It’s only July, but the Monday Night Football commentator team of Mike Tirico and Jon Gruden are already breaking down tape and crystalizing what viewers see.
This play-by-play however, is a bit different. In the how-to video above, Tirico and Gruden take sports fans through a complete explanation of how to authenticate the WatchESPN app via their cable provider and navigate through all the live programming available through the service. Once again, Monday Night Football will be accessible on WatchESPN for the 2012 season.
June was a big month for WatchESPN — its best-ever — and again proved the app is a go-to destination for live sports. The month was filled with non-stop action from across the sports world, including EURO 2012, the NBA Playoffs and Finals, French Open, Wimbledon, the NCAA Baseball Championships and more. The result: 1.1 billion live minutes viewed and an average minute audience of 24,467 across computers, smartphones, tablets and Xbox.
Dave Coletti, Vice President, Digital Media Research and Analytics, spoke to Front Row about ESPN3 and WatchESPN.
What does surpassing one billion minutes viewed for the month mean in terms of reach?
It means we’re seeing more and more people turn to digital sources to view ESPN content. June was a perfect storm for WatchESPN and ESPN3 — we had compelling content, much of which was live during dayparts when people didn’t have access to a TV and needed their digital “best available screen” to follow the action. In addition, we’re seeing increasing consumer awareness of the availability of live digital video, along with rapidly growing adoption of the technology that facilitates more usage. Nearly 20 percent of those one billion minutes were viewed on smartphones, tablets and Xbox — devices that either had low ownership, or simply didn’t exist, just a few years ago.
Unique viewers tend to be the measure by which most use as a benchmark for traffic and viewership. Is that an accurate barometer?
The unique viewers metric gives us one element in understanding our performance: reach. It tells you how many people visited your site or app, at least once, over some period of time — often it’s expressed as being over a calendar month. Reach is important, but it’s not everything. Of course we want to get as many people as we can to view our digital video content, but we also want them to (a) spend a lot of time with that content, and (b) return to watch more content as often as possible! So looking solely at unique viewers, which far too many people in the digital industry do, is misleading because it’s a terribly incomplete metric.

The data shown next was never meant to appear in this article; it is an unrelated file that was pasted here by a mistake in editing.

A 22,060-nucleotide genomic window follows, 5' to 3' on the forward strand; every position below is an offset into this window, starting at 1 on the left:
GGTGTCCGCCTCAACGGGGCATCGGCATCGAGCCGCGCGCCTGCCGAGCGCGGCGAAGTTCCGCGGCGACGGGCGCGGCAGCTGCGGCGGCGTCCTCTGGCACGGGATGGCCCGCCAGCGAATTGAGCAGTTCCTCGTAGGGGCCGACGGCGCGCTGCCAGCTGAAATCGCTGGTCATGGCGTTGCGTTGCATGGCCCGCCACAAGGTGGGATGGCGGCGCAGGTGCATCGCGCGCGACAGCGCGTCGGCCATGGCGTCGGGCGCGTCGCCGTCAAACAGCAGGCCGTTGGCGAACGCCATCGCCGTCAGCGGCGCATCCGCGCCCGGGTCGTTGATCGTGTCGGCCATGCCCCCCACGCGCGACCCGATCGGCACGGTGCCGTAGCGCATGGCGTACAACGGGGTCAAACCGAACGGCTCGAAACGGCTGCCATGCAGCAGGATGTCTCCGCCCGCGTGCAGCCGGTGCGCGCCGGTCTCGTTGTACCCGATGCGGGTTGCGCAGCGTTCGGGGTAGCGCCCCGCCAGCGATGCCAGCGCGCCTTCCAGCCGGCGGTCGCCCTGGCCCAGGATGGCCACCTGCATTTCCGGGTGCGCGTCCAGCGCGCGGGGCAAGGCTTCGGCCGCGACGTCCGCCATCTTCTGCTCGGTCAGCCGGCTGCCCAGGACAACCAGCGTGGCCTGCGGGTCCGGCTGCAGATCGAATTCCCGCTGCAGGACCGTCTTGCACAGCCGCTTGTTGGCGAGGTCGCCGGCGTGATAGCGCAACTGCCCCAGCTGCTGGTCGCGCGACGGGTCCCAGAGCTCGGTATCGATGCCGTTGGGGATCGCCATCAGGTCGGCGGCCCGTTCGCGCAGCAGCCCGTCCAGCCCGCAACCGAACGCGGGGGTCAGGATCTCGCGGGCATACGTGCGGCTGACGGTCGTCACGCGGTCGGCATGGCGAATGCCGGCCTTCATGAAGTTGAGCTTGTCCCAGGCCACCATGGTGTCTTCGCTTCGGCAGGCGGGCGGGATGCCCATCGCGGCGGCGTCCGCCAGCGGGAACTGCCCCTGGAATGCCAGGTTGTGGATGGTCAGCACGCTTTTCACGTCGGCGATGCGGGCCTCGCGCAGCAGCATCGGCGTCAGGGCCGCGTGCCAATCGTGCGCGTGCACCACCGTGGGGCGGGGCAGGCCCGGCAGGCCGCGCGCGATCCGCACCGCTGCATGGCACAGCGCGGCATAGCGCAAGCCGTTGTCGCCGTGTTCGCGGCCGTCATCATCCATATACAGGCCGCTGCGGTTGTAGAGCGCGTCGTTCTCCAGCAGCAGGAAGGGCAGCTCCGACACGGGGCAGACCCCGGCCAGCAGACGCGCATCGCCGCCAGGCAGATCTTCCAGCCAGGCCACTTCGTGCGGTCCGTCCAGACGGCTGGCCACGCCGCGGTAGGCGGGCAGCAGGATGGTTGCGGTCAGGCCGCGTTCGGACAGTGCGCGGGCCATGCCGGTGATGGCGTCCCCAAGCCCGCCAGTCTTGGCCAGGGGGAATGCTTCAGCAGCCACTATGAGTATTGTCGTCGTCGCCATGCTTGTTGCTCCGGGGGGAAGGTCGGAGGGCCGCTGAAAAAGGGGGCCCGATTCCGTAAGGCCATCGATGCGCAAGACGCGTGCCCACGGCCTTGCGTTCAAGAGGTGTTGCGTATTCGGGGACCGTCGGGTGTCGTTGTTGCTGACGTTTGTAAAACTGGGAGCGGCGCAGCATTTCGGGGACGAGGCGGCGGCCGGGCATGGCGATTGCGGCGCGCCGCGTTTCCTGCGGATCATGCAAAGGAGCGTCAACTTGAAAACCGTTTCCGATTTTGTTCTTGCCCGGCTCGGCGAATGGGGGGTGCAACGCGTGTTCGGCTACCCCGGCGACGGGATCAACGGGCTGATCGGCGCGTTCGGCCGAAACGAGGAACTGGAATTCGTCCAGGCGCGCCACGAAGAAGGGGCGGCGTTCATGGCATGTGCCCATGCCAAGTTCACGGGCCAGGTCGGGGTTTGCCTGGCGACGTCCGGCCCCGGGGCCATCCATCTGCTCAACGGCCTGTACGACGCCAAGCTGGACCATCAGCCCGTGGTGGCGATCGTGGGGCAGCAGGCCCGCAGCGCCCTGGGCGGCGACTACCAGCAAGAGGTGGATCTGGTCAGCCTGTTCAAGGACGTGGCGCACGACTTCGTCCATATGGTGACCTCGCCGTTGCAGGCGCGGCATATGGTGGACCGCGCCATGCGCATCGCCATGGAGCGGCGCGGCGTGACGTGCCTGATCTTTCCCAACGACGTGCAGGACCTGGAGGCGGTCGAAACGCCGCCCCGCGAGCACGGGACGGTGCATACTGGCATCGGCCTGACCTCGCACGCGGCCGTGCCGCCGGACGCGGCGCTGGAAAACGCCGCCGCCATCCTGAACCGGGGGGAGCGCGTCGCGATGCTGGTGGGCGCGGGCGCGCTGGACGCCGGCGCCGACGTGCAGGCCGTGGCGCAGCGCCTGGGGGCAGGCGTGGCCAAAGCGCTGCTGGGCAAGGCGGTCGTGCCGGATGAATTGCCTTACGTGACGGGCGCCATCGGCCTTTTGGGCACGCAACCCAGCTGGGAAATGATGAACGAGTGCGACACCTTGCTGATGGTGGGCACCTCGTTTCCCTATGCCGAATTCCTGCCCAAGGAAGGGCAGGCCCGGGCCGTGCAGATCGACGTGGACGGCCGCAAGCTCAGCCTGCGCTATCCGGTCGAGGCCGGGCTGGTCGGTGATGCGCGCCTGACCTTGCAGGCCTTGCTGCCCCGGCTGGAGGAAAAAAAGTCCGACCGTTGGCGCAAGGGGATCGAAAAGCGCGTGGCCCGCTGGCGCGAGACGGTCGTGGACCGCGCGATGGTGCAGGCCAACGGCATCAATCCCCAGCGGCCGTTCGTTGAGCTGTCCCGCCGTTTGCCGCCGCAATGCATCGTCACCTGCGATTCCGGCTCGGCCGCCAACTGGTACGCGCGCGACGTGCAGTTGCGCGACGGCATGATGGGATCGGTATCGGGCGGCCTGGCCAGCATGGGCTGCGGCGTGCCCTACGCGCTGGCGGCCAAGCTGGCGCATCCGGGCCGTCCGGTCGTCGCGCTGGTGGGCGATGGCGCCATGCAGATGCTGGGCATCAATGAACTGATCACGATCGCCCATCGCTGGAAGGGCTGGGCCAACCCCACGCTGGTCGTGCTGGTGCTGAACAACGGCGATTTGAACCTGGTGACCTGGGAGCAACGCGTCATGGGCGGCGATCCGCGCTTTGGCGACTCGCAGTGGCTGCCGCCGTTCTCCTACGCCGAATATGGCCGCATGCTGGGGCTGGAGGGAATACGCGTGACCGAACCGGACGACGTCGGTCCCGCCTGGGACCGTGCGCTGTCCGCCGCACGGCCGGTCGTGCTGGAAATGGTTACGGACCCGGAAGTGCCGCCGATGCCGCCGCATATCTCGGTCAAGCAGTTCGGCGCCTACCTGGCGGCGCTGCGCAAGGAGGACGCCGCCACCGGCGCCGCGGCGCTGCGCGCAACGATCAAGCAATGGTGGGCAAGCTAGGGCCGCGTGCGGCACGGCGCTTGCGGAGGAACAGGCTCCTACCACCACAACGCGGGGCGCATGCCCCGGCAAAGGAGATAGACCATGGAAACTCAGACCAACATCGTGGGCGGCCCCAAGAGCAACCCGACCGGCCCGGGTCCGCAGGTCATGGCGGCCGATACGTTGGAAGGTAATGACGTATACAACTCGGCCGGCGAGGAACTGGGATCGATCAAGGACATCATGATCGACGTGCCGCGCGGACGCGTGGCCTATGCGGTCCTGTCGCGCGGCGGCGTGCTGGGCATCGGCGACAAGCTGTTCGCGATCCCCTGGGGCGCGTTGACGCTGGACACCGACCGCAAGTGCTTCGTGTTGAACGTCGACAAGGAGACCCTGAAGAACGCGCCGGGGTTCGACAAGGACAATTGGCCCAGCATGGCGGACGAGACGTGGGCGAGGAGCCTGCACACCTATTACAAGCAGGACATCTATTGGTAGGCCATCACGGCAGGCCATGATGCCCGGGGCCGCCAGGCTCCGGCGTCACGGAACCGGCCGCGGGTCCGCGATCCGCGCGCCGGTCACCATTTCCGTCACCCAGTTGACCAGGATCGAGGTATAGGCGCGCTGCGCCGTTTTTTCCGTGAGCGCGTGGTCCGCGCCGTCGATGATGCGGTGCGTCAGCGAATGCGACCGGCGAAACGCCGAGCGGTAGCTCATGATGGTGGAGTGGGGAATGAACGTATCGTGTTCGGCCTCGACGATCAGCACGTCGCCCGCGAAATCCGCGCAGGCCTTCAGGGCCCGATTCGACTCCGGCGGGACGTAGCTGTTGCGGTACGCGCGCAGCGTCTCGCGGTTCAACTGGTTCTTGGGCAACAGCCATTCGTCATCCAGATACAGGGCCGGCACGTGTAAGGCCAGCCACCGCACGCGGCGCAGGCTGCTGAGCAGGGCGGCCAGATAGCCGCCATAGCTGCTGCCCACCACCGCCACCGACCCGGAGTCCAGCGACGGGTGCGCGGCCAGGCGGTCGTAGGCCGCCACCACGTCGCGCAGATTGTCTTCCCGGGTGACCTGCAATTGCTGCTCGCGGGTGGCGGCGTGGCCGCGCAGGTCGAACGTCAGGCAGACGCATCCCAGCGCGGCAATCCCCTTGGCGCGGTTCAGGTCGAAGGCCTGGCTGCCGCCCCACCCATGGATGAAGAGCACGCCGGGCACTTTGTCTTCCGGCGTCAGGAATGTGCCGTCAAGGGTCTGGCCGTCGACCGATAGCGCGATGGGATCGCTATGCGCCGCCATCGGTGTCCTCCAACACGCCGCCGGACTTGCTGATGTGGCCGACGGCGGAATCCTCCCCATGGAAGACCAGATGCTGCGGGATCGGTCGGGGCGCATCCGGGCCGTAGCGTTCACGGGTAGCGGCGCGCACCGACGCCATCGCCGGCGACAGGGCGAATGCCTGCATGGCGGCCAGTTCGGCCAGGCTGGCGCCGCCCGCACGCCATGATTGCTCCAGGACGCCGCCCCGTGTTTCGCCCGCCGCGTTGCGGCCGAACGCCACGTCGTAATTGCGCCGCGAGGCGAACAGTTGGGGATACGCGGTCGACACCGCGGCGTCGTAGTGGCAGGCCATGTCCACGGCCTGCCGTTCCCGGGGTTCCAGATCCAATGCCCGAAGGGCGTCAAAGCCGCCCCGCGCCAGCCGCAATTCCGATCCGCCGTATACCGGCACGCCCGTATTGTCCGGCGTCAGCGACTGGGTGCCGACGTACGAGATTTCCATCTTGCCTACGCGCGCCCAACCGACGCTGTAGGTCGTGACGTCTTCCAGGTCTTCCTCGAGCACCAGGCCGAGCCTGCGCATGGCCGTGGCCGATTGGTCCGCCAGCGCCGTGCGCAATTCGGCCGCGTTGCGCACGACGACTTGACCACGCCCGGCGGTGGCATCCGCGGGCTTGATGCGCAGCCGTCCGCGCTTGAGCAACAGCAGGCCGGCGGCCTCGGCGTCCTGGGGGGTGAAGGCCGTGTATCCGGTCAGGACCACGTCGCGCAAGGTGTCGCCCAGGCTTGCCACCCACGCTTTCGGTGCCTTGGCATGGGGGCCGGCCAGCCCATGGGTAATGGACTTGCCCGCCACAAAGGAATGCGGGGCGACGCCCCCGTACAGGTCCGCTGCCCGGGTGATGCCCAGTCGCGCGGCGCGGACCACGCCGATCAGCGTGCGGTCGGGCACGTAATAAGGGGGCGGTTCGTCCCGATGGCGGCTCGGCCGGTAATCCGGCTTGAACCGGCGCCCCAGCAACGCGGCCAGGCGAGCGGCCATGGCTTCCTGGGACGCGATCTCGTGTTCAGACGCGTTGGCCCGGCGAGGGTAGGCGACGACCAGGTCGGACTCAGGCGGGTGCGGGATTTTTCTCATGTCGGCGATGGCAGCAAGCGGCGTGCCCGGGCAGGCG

Can you explain what average minute audience is and why ESPN looks at it?
Average minute audience is simply the average amount of people viewing WatchESPN/ESPN3 in each minute of the program. We also use that metric across all of our other digital platforms — how many people are visiting ESPN.com, using the ScoreCenter app, etc., on a per-minute basis. It’s important for a few reasons: First, average minute audience is a great indicator of performance because it takes into account both reach (number of users) and engagement (time spent on a platform). Next, it allows us to evaluate our audience across digital platforms so we can determine how fans are consuming content on computers, smartphones, tablets and game consoles at any point in time. And finally, average minute audience allows us to evaluate our audience across all media platforms — digital, TV and audio. For all these reasons, average-minute audience is an extremely valuable metric to use as we make strategic decisions about the programming, sales, marketing and distribution of our content.